As a boxing fan that’s been fortunate enough to attend his share of marquee matchups over the years, I can say that I’ve been in the building for some pretty big moments.
I was there the night Roy Jones Jr. became the first former middleweight champion to capture a heavyweight strap in more than a century. I was there the night Floyd Mayweather outpointed Oscar De La Hoya in the so-called “Fight to Save Boxing,” a blockbuster that, at the time, ranked as the most lucrative boxing match ever, with over USD $130 million in generated revenue. I was there the night the great Manny Pacquiao scored a thrilling 12th-round technical knockout of Miguel Cotto, winning his seventh title in seven weight divisions, a first in boxing history.
It’s been a good run. But one thing I still had yet to experience was seeing the heavyweight championship of the world contested at the iconic Madison Square Garden in New York City — the most famous arena on the planet and site of so many seminal heavyweight summit meetings, from Rocky Marciano vs. Joe Louis to Muhammad Ali vs. Joe Frazier and beyond. And believe me, big moments could get no bigger than that. (Literally. Have you seen the size of these guys?!)
That all changed on Saturday, June 1, when I descended upon the Big Apple to witness Britsh superstar and 2012 Olympic gold medalist Anthony Joshua defend his WBA, IBF, IBO and WBO heavyweight belts against late substitute Andy Ruiz. Broadcast on DAZN, the nascent live sports streaming service which has vowed to change the boxing business and seems off to a blazing start, it was Joshua’s U.S. debut.
The plan? For AJ, the biggest star in world boxing, a 6’6 physical specimen with a megawatt smile and the body of an Adonis, who routinely fills stadiums with 90,000 paying spectators back home, to build up his appeal across the pond by scoring an impressive and expected victory over the massive underdog. Also, to further state his case why he was the A-side in a potential superfight against WBC heavyweight titlist, American Deontay Wilder.
At least 10,000 deafening Brits flew over to cheer their man on, transforming a sold-out Garden into something resembling a raucous UEFA Champions League soccer match. The atmosphere was absolutely electric. There was a palpable buzz. It was everything I imagined it would be. All that was left was for AJ to get in that damn ring and take care of business.
Then the bell rang. Apparently, nobody told Andy Ruiz he was there to lose. Ruiz got up from a third round knockdown to put AJ on his butt twice before the end of that same stanza, then twice more in the seventh to end matters.
That’s boxing for you and why they fight the fights. It’s called the theatre of the unexpected for a reason. One punch can change everything, especially with the big boys. But, believe it or not, Ruiz’s Cinderella story actually wasn’t the most impressive thing I saw that night. No, that would be what transpired almost immediately after, when AJ gave his post-fight interview.
“Heavyweight boxing, baby,” he said, when asked about the fight. “Thank you to the people who came out this evening. Heavyweight boxing is on fire. I just have to turn it around a few notches and bring it back my way. This will show I have the power and the strength.”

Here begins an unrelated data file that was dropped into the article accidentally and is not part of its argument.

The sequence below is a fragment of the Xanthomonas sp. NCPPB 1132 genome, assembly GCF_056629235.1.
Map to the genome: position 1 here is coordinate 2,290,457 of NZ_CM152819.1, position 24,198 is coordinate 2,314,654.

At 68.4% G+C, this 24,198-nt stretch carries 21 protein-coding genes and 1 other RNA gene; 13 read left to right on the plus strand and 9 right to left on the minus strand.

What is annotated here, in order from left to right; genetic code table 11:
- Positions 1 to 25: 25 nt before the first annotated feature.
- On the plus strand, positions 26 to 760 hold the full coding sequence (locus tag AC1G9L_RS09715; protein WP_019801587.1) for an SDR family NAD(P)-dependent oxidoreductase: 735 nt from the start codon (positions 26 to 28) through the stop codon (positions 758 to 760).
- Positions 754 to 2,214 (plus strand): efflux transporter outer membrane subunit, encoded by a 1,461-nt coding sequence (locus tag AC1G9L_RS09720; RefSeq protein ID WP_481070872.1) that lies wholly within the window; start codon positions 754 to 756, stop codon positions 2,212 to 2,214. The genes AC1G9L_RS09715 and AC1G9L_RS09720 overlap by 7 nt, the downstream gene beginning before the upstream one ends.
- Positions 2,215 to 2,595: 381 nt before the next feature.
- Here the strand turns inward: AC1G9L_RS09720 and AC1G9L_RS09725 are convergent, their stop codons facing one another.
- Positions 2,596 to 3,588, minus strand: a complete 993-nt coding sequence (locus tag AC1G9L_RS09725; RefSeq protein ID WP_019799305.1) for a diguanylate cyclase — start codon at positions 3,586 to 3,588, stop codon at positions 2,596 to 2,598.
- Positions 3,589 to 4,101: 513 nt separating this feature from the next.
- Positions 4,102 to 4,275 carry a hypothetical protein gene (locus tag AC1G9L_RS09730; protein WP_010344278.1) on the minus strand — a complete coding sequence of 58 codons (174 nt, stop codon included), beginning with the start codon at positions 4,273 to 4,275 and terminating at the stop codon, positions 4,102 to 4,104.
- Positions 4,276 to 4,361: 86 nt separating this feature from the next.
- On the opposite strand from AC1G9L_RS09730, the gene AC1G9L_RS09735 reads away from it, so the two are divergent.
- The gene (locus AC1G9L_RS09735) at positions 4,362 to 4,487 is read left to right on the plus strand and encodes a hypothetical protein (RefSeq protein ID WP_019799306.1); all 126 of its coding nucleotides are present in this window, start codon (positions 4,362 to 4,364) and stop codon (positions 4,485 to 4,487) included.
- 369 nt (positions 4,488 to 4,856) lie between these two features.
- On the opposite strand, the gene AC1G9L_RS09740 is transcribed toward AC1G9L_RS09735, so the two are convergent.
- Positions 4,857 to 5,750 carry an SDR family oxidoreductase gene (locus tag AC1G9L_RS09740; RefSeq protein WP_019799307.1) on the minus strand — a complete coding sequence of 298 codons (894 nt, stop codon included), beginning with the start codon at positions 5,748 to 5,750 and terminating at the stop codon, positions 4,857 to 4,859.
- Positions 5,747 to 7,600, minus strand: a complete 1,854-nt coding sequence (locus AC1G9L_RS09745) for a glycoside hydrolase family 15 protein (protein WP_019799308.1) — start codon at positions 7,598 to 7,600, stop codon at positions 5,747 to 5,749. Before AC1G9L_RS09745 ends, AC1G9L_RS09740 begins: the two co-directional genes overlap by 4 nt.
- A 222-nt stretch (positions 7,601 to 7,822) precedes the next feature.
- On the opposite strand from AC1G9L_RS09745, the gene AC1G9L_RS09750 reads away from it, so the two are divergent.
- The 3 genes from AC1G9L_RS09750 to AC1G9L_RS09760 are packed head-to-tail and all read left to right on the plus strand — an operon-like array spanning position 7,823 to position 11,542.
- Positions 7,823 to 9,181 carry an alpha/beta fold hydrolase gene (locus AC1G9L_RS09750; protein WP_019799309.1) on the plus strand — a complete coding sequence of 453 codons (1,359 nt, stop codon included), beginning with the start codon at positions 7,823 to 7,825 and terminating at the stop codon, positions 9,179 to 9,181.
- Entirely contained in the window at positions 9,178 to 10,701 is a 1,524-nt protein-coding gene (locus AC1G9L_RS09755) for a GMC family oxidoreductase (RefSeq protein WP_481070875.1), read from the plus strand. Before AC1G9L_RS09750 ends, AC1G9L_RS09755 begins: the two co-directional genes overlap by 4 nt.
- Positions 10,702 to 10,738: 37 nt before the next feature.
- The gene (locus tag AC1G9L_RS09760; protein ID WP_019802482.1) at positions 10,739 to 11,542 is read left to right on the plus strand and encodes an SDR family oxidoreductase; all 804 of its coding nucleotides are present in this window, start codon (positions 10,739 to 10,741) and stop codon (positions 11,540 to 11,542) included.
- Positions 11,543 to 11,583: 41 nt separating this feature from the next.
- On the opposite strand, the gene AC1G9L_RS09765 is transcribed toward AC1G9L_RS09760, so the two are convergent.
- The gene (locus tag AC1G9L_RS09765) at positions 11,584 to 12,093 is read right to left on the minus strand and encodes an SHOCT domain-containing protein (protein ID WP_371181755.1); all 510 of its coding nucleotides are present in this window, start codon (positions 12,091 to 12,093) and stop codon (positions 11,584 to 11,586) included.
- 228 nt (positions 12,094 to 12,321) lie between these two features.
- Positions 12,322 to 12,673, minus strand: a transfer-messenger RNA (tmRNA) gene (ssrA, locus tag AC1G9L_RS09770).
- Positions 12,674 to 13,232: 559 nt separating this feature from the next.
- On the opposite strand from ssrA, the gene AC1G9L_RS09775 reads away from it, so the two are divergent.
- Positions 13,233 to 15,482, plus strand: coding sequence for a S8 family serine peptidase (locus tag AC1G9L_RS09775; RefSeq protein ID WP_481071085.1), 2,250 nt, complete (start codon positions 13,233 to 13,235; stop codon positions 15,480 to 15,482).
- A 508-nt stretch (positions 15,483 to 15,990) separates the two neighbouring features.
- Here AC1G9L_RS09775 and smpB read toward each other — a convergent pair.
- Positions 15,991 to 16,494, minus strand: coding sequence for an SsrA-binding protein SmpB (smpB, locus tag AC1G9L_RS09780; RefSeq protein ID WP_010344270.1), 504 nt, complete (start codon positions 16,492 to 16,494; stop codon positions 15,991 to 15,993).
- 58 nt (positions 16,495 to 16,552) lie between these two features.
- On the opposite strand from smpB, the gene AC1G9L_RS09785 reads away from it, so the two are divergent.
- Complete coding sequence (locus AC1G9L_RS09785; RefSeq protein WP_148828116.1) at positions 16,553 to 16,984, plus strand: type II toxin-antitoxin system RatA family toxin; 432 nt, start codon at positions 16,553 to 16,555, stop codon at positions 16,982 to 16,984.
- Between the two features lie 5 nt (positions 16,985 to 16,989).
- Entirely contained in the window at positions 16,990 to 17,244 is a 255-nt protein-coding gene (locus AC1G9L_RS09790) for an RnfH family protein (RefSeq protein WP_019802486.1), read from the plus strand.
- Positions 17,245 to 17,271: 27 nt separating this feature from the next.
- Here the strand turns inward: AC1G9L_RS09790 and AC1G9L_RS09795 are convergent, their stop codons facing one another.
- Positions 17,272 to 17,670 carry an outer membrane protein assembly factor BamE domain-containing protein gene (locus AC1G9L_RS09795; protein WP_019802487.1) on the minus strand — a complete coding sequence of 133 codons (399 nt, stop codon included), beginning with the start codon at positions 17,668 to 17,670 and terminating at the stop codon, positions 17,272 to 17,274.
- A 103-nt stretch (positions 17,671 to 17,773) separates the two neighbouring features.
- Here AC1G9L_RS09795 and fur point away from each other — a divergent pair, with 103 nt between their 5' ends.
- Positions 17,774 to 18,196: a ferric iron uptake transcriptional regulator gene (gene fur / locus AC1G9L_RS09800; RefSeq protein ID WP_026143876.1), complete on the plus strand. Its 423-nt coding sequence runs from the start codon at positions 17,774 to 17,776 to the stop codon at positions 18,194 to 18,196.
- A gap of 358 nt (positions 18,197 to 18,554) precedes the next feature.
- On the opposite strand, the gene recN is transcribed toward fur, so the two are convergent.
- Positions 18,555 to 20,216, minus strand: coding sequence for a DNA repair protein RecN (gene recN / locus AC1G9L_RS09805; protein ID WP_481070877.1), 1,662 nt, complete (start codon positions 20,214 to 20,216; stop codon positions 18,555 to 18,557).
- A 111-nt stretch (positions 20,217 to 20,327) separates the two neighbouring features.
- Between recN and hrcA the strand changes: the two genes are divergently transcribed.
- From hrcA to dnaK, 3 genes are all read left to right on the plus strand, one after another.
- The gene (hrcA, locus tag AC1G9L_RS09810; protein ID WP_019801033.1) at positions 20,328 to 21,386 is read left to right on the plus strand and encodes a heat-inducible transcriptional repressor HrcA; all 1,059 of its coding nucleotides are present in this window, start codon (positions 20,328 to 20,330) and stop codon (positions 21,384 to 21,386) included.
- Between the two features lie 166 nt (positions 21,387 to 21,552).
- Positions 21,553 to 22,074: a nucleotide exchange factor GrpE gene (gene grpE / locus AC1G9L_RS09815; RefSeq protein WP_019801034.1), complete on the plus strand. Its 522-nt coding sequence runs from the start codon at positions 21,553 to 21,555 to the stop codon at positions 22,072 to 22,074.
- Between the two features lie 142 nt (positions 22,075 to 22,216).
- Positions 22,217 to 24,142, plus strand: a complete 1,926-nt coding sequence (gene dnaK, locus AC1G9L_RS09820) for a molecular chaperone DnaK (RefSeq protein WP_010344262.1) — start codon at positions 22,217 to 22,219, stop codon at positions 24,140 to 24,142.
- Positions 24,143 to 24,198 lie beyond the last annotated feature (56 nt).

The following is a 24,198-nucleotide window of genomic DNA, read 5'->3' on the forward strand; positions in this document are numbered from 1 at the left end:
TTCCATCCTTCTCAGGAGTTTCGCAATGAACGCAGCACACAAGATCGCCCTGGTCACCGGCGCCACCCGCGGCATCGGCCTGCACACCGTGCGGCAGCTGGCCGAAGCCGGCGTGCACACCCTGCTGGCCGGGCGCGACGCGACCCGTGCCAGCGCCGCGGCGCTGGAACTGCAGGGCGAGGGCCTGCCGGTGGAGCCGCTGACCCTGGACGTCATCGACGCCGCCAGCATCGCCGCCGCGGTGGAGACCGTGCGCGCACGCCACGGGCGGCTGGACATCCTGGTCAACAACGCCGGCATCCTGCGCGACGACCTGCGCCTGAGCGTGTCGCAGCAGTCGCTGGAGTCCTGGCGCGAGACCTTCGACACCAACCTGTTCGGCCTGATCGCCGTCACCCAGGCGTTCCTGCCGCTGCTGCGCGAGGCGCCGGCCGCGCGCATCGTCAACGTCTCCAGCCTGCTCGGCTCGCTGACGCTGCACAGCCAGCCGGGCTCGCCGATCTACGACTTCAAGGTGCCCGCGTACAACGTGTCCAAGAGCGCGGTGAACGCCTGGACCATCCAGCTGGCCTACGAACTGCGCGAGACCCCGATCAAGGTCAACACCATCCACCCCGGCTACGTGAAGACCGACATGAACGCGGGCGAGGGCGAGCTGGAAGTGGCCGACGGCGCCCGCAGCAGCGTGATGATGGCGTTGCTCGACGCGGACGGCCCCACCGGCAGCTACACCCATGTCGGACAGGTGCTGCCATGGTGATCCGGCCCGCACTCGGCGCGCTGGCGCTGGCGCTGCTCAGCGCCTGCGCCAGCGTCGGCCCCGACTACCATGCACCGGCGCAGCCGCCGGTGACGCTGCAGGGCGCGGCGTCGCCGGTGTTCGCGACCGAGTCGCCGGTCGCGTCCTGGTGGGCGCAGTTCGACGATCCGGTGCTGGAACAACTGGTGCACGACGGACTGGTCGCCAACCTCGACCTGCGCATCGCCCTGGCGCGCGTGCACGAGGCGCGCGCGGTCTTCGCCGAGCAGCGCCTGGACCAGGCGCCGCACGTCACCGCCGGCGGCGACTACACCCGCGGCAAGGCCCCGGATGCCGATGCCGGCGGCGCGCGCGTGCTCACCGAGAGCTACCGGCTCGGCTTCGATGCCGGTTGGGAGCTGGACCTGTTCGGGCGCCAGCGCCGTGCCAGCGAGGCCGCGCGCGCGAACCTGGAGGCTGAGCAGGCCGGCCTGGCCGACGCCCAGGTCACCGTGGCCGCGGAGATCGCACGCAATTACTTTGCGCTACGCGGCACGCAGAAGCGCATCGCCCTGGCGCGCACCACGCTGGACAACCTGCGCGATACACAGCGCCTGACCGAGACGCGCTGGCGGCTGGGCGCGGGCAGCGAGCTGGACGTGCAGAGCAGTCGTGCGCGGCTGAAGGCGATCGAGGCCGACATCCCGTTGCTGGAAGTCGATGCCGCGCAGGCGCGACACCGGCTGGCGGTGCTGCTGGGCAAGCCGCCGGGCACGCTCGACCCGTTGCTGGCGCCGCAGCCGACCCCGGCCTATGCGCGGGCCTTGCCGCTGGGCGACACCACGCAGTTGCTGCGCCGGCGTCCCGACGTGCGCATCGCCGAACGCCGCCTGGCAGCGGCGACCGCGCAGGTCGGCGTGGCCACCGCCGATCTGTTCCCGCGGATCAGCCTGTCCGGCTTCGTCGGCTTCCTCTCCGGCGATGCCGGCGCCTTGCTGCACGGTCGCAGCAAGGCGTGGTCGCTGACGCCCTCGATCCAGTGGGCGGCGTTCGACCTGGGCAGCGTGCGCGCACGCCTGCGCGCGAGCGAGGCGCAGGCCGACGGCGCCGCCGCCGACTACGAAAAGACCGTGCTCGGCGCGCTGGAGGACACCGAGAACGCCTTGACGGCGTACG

“It’s all the same,” he said, when asked the difference between this and other times he’d been down or hurt in previous bouts. “It just wasn’t my night. But listen, it is good for the TV. Good for DAZN and the people watching.”
“I don’t do his job,” he said, when asked whether or not he agreed with the ref’s stoppage. “I am never one of those fighters to disrespect a referee like he should have done this, or he should have done that. He called it off when he thought I couldn’t fight. It’s a shame. But I don’t want anyone to drown in their sorrows. It’s the long game, not the short game.”
Here was Anthony Joshua’s opportunity to make excuses, like so many other proud prizefighters who suffered shocking upset losses to unheralded opponents and their reputations take a huge hit. When it happened to Mike Tyson against Buster Douglas, it was a slow count that cost him the victory. When it happened to Lennox Lewis against Hasim Rahman, it’s because he was distracted filming a freakin’ cameo in Ocean’s Eleven.
And did AJ take that same opportunity? Nope.
Heck, even with rumours leaking out in the days since that AJ had been knocked out in sparring a couple weeks before the fight, that his team wanted to postpone so he could recover and that he suffered a panic attack in his dressing room before hitting the ring, he still refuses to take the easy way out.
“There have been a lot of accusations and worries about what was wrong with me,” AJ shared in a video message to his fans. “I want to tell you this: I am a soldier and I have to take my ups and my downs, and on Saturday I took a loss. I have to take my loss like a man; no blaming anyone, no blaming anything. I’m the one who went in there to perform and my performance didn’t go to plan. I have to readjust, analyze, do my best to correct it and get the job done in the rematch.”
“Never let success get to your head, and never let your failures get to your heart.”
Class — you can’t buy it, you can’t steal it, you can’t borrow it. You either got it or you don’t. And AJ has it, man.
So, yeah, I can now say that I saw the heavyweight championship of the world contested at Madison Square Garden. I can also now say I was there the night one of the biggest upsets of all-time took place. But when I look back on this evening for the ages, neither of those will stand as the much-ballyhooed “big moment” I’ve been talking about. No, Anthony Joshua and the character, humility and eloquence he showed in defeat lay claim to that honour.
Boxing is lucky to have him.